Coca-Cola aligned itself with African independence movements in the 1960s. That looks high-minded, but it’s also the business protecting itself

The 5x20 initiative had a specific, UN-designated set of criteria which included access to business skills, financial services and the like. And the women I met have been put on their way, they’re resourceful.

I visited a poor neighbourhood in Cairo where unlike sub-Saharan Africa there is not a strong culture of women working outside the home. I met women running stores the size of a telephone booth selling chicken, eggs or whatever, but selling Coke got them started and still anchors their businesses. It has changed lives.

As you portray it, Coca-Cola’s engagement with African politics has changed over the decades. In the early 1960s it celebrated the newly independent nations in its marketing and then retreated into images of ‘wild’ Africa. What was going on there?

In countries such as Senegal, Ghana and elsewhere, the company went from supporting colonial structures to aligning itself with independence movements in its marketing. That looks high-minded, but it’s also the business protecting itself.

By the late 1960s, it makes an about-face. In Coca-Cola’s marketing, Africa appears as the ‘edge of the world’, ‘wild’ and a safari destination. Those tropes aren’t new, but at that time they are Coca-Cola’s response to the anxieties around waning white-settler colonialism.

In places where Coca-Cola was, and still is, deeply anchored such as South Africa, Kenya and the Rhodesias (now Zimbabwe and Zambia), the marketing changed to focus on, say, elephants and lion cubs, paying attention to African nature, rather than engaging with African people. This identification of wild beauty as being authentically African was fraught, particularly in the case of South Africa’s nationalistic goals, and placed Coca-Cola within the logic of apartheid. 

You write that there is hubris in the way Coca-Cola dealt with difficult political regimes in Africa. Its disinvestment from apartheid-era South Africa would seem to be an example of that.

In the 1970s and 80s Coca-Cola, like many big corporations, was being pushed to stop doing business in South Africa. But not only did Coke products remain available throughout the apartheid era, they exploded. In the 1980s Coca-Cola sent Carl Ware, an African-American executive, to South Africa. He told me in two interviews that he thought then that if Coca Cola just left South Africa, it would hurt South Africans and not pave the way for Coca-Cola to play a role in the post-apartheid state.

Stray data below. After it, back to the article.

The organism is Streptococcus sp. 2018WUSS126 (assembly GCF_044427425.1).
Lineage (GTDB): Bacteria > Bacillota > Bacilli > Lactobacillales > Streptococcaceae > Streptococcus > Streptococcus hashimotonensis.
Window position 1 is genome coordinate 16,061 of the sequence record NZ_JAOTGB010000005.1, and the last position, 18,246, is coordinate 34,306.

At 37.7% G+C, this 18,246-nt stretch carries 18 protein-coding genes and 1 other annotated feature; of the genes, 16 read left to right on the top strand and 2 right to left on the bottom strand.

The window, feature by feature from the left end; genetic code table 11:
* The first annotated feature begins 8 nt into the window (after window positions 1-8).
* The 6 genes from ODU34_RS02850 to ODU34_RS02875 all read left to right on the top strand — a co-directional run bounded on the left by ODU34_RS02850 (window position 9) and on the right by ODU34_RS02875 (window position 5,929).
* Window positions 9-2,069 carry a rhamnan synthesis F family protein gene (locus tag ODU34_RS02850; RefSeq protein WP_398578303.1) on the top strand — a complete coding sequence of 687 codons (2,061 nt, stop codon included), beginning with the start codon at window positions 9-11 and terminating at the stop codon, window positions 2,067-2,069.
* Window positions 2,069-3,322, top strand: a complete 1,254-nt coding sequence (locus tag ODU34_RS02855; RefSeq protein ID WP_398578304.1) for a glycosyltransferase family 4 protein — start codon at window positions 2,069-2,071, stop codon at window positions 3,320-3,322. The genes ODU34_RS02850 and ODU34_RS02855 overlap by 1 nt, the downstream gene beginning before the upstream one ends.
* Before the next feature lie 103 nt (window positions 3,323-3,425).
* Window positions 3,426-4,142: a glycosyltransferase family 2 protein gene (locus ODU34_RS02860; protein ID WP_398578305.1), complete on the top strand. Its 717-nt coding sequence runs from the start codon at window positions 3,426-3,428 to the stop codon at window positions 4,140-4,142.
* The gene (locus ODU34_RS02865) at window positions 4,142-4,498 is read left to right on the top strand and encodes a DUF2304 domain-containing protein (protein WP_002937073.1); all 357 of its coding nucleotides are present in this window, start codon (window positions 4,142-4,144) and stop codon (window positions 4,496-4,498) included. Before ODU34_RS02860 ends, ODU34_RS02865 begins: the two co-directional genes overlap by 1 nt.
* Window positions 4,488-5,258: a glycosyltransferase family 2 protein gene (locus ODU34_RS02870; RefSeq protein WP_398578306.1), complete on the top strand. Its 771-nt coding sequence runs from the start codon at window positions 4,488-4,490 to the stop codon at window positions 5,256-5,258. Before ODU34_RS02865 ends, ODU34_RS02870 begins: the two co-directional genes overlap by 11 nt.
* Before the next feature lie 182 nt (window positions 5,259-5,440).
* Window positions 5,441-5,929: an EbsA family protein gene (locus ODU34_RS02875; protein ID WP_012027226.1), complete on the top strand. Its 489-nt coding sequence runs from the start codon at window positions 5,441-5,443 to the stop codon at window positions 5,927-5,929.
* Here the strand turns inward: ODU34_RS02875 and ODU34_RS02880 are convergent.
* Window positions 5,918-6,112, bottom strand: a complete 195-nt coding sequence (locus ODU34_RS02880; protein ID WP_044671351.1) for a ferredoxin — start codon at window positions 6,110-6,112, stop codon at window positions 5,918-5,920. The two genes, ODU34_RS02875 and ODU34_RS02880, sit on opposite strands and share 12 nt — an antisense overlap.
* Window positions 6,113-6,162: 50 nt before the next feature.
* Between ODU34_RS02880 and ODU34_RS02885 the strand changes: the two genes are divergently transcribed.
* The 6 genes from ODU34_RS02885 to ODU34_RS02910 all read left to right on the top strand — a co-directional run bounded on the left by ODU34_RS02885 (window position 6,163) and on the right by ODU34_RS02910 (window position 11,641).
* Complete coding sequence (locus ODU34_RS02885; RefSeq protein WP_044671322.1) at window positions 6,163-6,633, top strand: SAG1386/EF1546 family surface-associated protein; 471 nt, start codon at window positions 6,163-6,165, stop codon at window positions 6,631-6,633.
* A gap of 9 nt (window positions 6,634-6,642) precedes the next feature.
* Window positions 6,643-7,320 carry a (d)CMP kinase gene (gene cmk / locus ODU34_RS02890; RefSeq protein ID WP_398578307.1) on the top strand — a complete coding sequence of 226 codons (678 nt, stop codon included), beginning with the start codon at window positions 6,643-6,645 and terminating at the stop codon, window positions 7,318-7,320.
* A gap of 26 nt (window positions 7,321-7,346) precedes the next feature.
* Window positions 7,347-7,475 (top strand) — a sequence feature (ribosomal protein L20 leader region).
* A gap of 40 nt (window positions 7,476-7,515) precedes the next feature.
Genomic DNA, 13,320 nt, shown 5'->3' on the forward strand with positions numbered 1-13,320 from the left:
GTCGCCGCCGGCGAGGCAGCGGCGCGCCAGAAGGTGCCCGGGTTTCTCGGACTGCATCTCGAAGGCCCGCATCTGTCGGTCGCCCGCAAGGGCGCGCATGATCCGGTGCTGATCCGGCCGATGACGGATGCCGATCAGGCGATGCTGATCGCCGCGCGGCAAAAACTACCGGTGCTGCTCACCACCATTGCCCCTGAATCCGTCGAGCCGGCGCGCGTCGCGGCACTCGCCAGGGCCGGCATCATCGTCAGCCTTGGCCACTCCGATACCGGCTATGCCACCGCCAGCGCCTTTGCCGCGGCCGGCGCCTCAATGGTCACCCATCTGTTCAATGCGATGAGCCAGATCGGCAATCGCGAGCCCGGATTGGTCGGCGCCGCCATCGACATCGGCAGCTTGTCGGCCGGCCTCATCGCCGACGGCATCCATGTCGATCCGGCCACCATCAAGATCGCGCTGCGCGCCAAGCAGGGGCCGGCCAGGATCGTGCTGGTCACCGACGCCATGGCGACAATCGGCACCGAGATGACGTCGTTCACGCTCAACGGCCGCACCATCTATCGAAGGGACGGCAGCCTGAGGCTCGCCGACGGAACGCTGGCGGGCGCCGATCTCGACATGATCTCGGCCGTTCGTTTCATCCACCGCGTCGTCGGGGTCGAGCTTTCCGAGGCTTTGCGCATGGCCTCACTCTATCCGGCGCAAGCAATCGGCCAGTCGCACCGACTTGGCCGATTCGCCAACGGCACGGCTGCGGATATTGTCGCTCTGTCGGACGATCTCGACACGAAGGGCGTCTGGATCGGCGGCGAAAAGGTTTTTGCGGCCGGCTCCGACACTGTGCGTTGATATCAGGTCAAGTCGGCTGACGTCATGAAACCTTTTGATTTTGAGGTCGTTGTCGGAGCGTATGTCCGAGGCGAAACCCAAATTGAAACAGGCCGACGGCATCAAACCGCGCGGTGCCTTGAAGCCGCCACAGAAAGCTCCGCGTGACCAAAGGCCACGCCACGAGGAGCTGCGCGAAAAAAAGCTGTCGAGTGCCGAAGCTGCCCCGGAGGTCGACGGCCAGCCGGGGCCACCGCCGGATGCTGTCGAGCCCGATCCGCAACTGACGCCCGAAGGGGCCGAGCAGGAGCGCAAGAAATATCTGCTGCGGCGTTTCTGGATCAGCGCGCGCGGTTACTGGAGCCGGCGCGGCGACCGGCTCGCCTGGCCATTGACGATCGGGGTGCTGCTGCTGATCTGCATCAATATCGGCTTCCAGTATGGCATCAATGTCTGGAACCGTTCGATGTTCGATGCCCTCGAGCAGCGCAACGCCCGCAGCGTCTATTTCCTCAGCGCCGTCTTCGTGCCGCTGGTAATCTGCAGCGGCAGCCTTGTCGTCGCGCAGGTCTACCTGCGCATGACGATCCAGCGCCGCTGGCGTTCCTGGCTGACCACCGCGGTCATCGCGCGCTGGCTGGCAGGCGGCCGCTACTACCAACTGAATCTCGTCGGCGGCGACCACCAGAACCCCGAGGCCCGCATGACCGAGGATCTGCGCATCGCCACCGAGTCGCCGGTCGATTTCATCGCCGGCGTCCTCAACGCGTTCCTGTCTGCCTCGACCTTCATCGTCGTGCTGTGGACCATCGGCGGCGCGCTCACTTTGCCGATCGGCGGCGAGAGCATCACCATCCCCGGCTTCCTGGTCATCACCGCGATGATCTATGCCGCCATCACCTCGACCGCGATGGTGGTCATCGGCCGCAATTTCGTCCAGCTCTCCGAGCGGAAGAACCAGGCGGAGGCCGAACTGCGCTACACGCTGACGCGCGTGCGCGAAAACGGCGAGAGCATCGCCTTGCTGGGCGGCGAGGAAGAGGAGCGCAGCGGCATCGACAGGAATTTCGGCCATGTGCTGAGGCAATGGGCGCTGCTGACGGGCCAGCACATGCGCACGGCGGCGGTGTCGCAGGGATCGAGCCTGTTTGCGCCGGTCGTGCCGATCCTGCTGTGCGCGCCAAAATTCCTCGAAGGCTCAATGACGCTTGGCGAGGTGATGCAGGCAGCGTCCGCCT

‘The Coke Campaign’ was set up in opposition to Coca-Cola’s form of disinvestment from South Africa – its slogan was ‘Coke sweetens apartheid’

So, he devised a plan to technically remove Coca-Cola from South Africa – the concentrate plant moved to Swaziland (now Eswatini) and operations were transferred to a new South African company. This company and independent bottlers then expanded the reach of Coca-Cola into townships and poorer areas via dozens of little ‘spaza’ shops and kiosks. Ware also managed to secure Desmond Tutu to head up a Coca-Cola-funded charitable fund, the Equal Opportunity Foundation, with fellow anti-apartheid activists on board.

There has been plenty of criticism that this strategy was a sham. One senior employee who worked with Coca-Cola in South Africa at the time later called it ‘obviously a lie’. The Coke Campaign, which was set up in direct opposition to Coca-Cola’s form of disinvestment, said by enabling the sale of Coke products throughout this period Coca-Cola was still entangled with the apartheid state. Its slogan was ‘Coke sweetens apartheid’.

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Ware also told me about Coca-Cola’s apparent involvement in secretly funding meetings between the exile wing of the African National Congress and South African politicians and businessmen who, by the late 1980s, had begun to imagine South Africa after apartheid. He said Coca-Cola didn’t document these activities in its archive because it didn’t want them publicized. 

What are Coke’s biggest challenges over the next decades in Africa?

There’s a tremendous amount of push back to Coca-Cola, especially given the rise of noncommunicable diseases such as type-2 diabetes brought on by high sugar intake. That is a big threat to Coca-Cola, which is why they are moving to produce drinks with less sugar and packaged in smaller containers.

But packaging, too, is a big problem, whether it’s aluminium or plastic. Coca-Cola has a history of endless growth, and has this techno-optimism that, by closing loops and reusage, they can solve this, but there’s a limit.